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Old 08-25-2019, 07:58 AM
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Sundancefisher Sundancefisher is offline
 
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Default Hardwood floor refinishing question

Any experts out there?

We had a small reno done in the house and the contractor matted the floor and taped it down to prevent damage to the hard wood. Unfortunately after two weeks when the tape was pulled up it also pulled up the finish.

Question is can you reasonably buff the floor and put new coating on it and still look good or does one need to completely strip, sand, stain and recost the whole floor?

I know nothing of hardwood floors.
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Old 08-25-2019, 08:38 AM
trophybook trophybook is offline
 
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Was this their first job? I'd make them pay. Im speaking from a contractor point of view. As I have had to replace floors due to inept apprentices that did less damage.
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Old 08-25-2019, 09:37 AM
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Was this their first job? I'd make them pay. Im speaking from a contractor point of view. As I have had to replace floors due to inept apprentices that did less damage.
They used a 3M tape fit for purpose with no warnings. 3M is going to change the warnings. They were top notch professionals and are going to pay to fix the floor. I donít want to screw them over either. They had a person come out and say they can buff and re-coat the floor. Not sure that is the correct thing to do.

I need a hardwood flooring refinishing expert to come out

Ideas?
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Old 08-25-2019, 10:06 AM
walking buffalo walking buffalo is offline
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What finish did they use?

How soon after finishing was the floor covering and tape applied?

Why was the tape left on for two weeks?
Did the experts say this would be ok?


Depending on the type of finished applied, buffing out and recoating could be done, or not. It really depends on details not provided yet.
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Old 08-25-2019, 10:09 AM
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Originally Posted by walking buffalo View Post
What finish did they use?

How soon after finishing was the floor covering and tape applied?

Why was the tape left on for two weeks?
Did the experts say this would be ok?


Depending on the type of finished applied, buffing out and recoating could be done, or not. It really depends on details not provided yet.
To clarify. They renovated a bathroom. Covered and taped the floor during the job to protect the floor. Their is no question they will make it right. I just think intuitively putting a buff and top coat on a old floor will look bad or fall apart quicker. I am thinking to do it properly it needs to be stripped, sanded, restained and recoated. But I am not an expert on hardwood floor refinishing.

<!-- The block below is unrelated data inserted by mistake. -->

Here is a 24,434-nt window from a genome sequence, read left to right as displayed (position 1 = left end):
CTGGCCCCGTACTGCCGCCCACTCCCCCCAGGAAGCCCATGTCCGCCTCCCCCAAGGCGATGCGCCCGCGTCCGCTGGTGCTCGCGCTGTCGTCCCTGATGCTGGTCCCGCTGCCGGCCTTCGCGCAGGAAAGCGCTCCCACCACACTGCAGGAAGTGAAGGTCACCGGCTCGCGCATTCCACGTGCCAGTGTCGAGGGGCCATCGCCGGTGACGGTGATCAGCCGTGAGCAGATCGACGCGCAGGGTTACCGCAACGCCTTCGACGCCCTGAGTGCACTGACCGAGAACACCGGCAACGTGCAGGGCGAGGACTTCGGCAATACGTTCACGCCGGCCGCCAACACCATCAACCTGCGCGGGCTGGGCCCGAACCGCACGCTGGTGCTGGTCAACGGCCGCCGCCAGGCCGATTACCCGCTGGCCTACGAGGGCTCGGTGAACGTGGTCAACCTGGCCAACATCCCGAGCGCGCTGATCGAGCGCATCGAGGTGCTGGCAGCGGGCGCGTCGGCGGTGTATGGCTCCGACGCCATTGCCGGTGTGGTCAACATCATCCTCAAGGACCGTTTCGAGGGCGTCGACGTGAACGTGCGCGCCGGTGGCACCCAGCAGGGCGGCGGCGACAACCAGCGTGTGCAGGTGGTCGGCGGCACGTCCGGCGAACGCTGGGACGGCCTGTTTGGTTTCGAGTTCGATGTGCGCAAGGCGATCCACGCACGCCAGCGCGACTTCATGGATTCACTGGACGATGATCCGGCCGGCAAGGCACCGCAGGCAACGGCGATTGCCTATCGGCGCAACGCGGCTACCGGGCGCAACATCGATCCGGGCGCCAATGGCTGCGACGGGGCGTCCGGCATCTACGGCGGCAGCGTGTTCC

3M guy said not to leave the tape on more than 5 days however they acknowledged it doesnít say that anywhere on the product. They will fix that. Contractor never had that happen before.

I think everyone is being upfront. Just want the hardwood fixed. Any ideas?
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Old 08-25-2019, 10:53 AM
walking buffalo walking buffalo is offline
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I'm still confused on pertinent details.

To confirm, this is a floor that was NOT newly refinished, just covered to protect from other renovations?

Most importantly, what is the finish on the floor?

Some finished can be buffed and recoated, others can't.

To answer your question, the type of existing finish must be determined.




Assuming the floor was not newly finished, the tape should not have lifted the finish if it was in good shape. This means there are problems with the existing finish and the bond to the wood. This sounds like it was neither the contractors nor 3M's fault.
The tape may have lifted the finish after even a couple of days.
The fault fully lies with an old finish that has decomposed.
The contractors should not be held responsible for the damage.


Recoating over this could cause even more problems.
While the new coat may bond well to the existing finish, there is a significant chance that blisters will grow wherever the old finish and wood are no longer well bonded.

I'm actually fixing this exact problem for a client right now.
A fir floor with Spar varnish reapplied to an old Spar varnish finish.
Blisters are growing wherever the old finish had pin holes to the wood.
In this case, the best solution is a full sand, stain and recoat.
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